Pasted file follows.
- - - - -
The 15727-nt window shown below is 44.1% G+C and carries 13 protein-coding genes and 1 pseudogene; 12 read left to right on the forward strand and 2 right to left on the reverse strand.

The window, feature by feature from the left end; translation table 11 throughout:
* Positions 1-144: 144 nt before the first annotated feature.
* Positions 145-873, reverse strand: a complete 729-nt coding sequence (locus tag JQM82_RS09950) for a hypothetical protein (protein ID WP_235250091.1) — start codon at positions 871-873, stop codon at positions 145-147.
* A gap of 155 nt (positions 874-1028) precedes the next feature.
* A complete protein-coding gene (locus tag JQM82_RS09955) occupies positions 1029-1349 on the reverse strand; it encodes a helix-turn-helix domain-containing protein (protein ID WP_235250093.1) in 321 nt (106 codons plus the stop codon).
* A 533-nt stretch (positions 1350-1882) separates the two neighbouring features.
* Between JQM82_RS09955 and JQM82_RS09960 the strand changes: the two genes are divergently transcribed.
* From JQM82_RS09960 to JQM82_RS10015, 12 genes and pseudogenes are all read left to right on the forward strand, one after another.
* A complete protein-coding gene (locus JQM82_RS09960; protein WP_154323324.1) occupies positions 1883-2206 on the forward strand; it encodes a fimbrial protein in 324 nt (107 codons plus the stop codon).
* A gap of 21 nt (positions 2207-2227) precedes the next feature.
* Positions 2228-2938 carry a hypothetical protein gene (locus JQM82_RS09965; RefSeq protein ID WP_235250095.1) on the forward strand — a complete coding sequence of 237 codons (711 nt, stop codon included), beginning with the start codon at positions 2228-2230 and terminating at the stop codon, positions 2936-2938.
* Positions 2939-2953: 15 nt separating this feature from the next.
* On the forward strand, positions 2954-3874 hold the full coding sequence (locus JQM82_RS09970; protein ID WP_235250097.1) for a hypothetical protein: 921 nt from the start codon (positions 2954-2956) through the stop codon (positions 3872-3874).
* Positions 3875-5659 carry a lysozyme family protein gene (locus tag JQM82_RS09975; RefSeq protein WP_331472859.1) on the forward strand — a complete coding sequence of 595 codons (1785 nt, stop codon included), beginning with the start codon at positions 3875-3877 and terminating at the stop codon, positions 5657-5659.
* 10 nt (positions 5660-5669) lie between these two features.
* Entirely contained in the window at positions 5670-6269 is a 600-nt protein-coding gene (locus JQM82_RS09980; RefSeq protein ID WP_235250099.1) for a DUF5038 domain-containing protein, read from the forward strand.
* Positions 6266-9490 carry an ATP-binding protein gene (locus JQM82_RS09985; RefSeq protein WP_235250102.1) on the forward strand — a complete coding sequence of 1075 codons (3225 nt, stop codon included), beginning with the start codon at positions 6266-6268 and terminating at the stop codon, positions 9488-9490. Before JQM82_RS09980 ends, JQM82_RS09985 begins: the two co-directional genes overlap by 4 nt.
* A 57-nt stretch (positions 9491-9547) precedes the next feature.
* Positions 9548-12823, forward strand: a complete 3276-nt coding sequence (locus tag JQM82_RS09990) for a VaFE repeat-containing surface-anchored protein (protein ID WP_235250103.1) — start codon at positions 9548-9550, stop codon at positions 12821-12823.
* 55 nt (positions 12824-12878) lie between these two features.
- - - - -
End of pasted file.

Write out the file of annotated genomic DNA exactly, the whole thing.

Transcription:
The 15727-nt window shown below is 44.1% G+C and carries 13 protein-coding genes and 1 pseudogene; 12 read left to right on the forward strand and 2 right to left on the reverse strand.

The window, feature by feature from the left end; translation table 11 throughout:
* Positions 1-144: 144 nt before the first annotated feature.
* Positions 145-873, reverse strand: a complete 729-nt coding sequence (locus tag JQM82_RS09950) for a hypothetical protein (protein ID WP_235250091.1) — start codon at positions 871-873, stop codon at positions 145-147.
* A gap of 155 nt (positions 874-1028) precedes the next feature.
* A complete protein-coding gene (locus tag JQM82_RS09955) occupies positions 1029-1349 on the reverse strand; it encodes a helix-turn-helix domain-containing protein (protein ID WP_235250093.1) in 321 nt (106 codons plus the stop codon).
* A 533-nt stretch (positions 1350-1882) separates the two neighbouring features.
* Between JQM82_RS09955 and JQM82_RS09960 the strand changes: the two genes are divergently transcribed.
* From JQM82_RS09960 to JQM82_RS10015, 12 genes and pseudogenes are all read left to right on the forward strand, one after another.
* A complete protein-coding gene (locus JQM82_RS09960; protein WP_154323324.1) occupies positions 1883-2206 on the forward strand; it encodes a fimbrial protein in 324 nt (107 codons plus the stop codon).
* A gap of 21 nt (positions 2207-2227) precedes the next feature.
* Positions 2228-2938 carry a hypothetical protein gene (locus JQM82_RS09965; RefSeq protein ID WP_235250095.1) on the forward strand — a complete coding sequence of 237 codons (711 nt, stop codon included), beginning with the start codon at positions 2228-2230 and terminating at the stop codon, positions 2936-2938.
* Positions 2939-2953: 15 nt separating this feature from the next.
* On the forward strand, positions 2954-3874 hold the full coding sequence (locus JQM82_RS09970; protein ID WP_235250097.1) for a hypothetical protein: 921 nt from the start codon (positions 2954-2956) through the stop codon (positions 3872-3874).
* Positions 3875-5659 carry a lysozyme family protein gene (locus tag JQM82_RS09975; RefSeq protein WP_331472859.1) on the forward strand — a complete coding sequence of 595 codons (1785 nt, stop codon included), beginning with the start codon at positions 3875-3877 and terminating at the stop codon, positions 5657-5659.
* 10 nt (positions 5660-5669) lie between these two features.
* Entirely contained in the window at positions 5670-6269 is a 600-nt protein-coding gene (locus JQM82_RS09980; RefSeq protein ID WP_235250099.1) for a DUF5038 domain-containing protein, read from the forward strand.
* Positions 6266-9490 carry an ATP-binding protein gene (locus JQM82_RS09985; RefSeq protein WP_235250102.1) on the forward strand — a complete coding sequence of 1075 codons (3225 nt, stop codon included), beginning with the start codon at positions 6266-6268 and terminating at the stop codon, positions 9488-9490. Before JQM82_RS09980 ends, JQM82_RS09985 begins: the two co-directional genes overlap by 4 nt.
* A 57-nt stretch (positions 9491-9547) precedes the next feature.
* Positions 9548-12823, forward strand: a complete 3276-nt coding sequence (locus tag JQM82_RS09990) for a VaFE repeat-containing surface-anchored protein (protein ID WP_235250103.1) — start codon at positions 9548-9550, stop codon at positions 12821-12823.
* 55 nt (positions 12824-12878) lie between these two features.